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I have a C program which does some extensive swapping operations on a large array. It has a modulo operation in its tight loop. In fact there is an integer in the range [-N|N[ with N a power of 2 and it should be wrapped to [0,N[.

Example with N=4: -4 => 0, -3 => 1, -2 => 2, -1 => 3, 0 => 0, ..., 3 => 3

At first I tried the version 1 below but was surprised that version 2 is actually notably faster even though it has a conditional expression.

Can you explain why version 2 is faster than version 1 for this special case?

Version 1:

#define N (1<<(3*5))

inline int modBitAnd(int x)
{
    return (x & (N-1));
}

Runtime: 17.1 seconds (for the whole program)

Version 2:

inline int modNeg1(int x)
{
    return (x < 0 ? x + N : x);
}

Runtime: 14.6 seconds (for the whole program)

Program is compiled on GCC 4.8.2. with -std=c99 -O3.

Edit:

Here is the main loop in my program:

int en(uint16_t* p, uint16_t i, uint16_t v)
{
    uint16_t n1 = p[modNeg1((int)i - 1)];
    uint16_t n2 = p[modBitAnd((int)i + 1)];
    uint16_t n3 = p[modNeg1((int)i - C_WIDTH)];
    uint16_t n4 = p[modBitAnd((int)i + C_WIDTH)];
    return d(n1,v) + d(n2,v) + d(n3,v) + d(n4,v);
}

void arrange(uint16_t* p)
{
    for(size_t i=0; i<10000000; i++) {
        uint16_t ia = random(); // random integer [0|2^15[
        uint16_t va = p[ia];
        uint16_t ib = random(); // random integer [0|2^15[
        uint16_t vb = p[ib];
        if(en(p,ia,vb) + en(p,ib,va) < en(p,ia,va) + en(p,ib,vb)) {
            p[ia] = vb;
            p[ib] = va;
        }
    }
}

int d(uint16_t a, uint16_t b) is a distance function e.g. abs((int)a-(int)b).

This is how p is initialized:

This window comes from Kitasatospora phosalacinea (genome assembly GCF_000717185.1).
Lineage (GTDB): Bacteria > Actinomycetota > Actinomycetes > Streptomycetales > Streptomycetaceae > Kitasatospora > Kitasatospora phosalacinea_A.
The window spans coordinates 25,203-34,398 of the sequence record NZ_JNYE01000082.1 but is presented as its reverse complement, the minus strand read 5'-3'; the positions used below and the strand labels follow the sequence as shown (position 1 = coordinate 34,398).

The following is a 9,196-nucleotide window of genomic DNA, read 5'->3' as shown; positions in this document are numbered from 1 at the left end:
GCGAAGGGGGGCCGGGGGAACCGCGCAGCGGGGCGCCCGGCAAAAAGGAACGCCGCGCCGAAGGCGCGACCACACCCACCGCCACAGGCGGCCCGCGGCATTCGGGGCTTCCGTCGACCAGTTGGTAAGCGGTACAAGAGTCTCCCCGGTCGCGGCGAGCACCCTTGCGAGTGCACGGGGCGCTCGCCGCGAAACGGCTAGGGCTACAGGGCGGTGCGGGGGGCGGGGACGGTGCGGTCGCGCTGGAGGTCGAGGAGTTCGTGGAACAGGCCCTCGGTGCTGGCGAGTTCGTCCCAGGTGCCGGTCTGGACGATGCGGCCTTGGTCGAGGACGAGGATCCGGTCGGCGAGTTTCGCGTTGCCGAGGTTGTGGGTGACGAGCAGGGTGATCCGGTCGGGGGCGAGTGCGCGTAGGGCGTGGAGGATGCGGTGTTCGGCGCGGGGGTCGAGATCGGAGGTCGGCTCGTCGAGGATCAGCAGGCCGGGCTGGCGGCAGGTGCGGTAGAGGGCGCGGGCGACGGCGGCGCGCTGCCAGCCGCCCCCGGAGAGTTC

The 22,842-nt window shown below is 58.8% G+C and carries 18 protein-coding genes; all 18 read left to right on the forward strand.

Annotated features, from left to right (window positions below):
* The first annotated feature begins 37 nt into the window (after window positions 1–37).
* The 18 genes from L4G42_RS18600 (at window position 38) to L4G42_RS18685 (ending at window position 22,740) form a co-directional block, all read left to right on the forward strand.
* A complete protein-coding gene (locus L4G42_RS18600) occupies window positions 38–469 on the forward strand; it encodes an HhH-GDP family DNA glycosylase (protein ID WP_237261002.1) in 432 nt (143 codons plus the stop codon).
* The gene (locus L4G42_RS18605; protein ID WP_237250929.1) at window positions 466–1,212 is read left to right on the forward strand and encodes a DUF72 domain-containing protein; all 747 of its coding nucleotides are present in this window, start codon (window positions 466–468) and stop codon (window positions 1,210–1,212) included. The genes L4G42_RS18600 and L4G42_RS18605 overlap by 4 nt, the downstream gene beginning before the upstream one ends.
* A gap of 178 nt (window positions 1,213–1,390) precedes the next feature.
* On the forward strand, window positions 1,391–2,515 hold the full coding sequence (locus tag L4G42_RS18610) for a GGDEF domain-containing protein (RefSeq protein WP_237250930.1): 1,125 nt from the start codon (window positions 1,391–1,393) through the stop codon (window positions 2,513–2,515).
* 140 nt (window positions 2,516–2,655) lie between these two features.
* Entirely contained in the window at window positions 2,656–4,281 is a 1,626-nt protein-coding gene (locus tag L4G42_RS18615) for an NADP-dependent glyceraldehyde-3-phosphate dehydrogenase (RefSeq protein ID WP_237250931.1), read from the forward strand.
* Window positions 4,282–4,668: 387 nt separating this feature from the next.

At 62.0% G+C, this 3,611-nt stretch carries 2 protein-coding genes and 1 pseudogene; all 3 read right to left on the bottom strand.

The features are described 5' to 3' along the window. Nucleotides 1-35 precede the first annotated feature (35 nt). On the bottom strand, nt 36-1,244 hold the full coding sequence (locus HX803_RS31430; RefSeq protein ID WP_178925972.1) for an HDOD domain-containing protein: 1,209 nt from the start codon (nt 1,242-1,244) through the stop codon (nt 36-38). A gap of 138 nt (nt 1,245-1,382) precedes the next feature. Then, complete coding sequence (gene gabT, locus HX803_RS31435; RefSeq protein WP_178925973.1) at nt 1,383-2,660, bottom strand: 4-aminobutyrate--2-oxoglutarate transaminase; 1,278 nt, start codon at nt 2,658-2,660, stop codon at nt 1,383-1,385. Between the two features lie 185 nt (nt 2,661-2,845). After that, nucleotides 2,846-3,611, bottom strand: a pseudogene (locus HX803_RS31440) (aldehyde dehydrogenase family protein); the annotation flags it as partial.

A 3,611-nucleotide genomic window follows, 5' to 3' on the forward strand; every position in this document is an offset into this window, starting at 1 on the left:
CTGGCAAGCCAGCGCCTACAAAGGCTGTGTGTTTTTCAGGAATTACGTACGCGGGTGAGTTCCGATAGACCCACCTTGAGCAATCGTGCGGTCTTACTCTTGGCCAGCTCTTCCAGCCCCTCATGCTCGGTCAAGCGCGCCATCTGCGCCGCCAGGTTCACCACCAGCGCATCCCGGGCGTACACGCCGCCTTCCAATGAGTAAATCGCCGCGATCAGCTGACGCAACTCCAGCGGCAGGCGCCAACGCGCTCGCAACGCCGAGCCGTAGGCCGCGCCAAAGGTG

uint16_t* p = malloc(sizeof(uint16_t)*N);
for(unsigned i=0; i<N; i++) *p++ = i;

First I used modBitAnd everywhere, but found out that the modNeg1 is acutally faster for the two cases where it can be used.

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1  
Have you tried looking at the assembly code produced by the compiler? –  Medinoc Jul 16 at 10:13
    
the 2nd version doesn't work correctly unless you pass to it a remainder result because there's no modulo happens in it –  Lưu Vĩnh Phúc Jul 16 at 10:20
    
Which platform (32 or 64 bits)? Also, please post a complete code example or a disassembly listing. –  anatolyg Jul 16 at 10:48
    
@LưuVĩnhPhúc: I think it works fine. Please read the specifications carefully. –  Danvil Jul 16 at 11:41
    
I note that random() should generate the same sequence each time the program is run... unless you have arranged otherwise. Clearly it is important to run the two versions with the same sequence. If you want ia to be set to 0..32767 I suggest masking the result of random()... as it stands ia is set to 0..65535... which modBitAnd() will gloss over, but modNeg1() will not ! It's not clear to me why uint16_t va = p[ia]; doesn't crash and burn... unless the area pointed to by p is larger than it apparently needs to be from the code fragments shown. –  gmch Jul 16 at 13:13

1 Answer 1

First take a few stackshots to find out where the time is actually going. Your mod functions will grab some fraction of the samples, but you've also got two calls to random, plus a fair amount of array indexing. Also, it looks like you've got four calls to en with some arguments that are the same, so maybe your modularity is leading to repeat calls to the mod functions.

share|improve this answer
    
Thank you for your comment. There is definitely a lot of time spent elsewhere. But what I observed is by choosing modNeg1 instead of modBitAnd at the two locations in function en the program runs 20% faster. That is what I am wondering about. –  Danvil Jul 16 at 13:57
    
@Danvil: I generally do mod with unsigned integers or pure bit masks to get around issues with negative numbers. Regardless, 20% is not a huge speedup, and you can probably do better than that. –  Mike Dunlavey Jul 16 at 14:02

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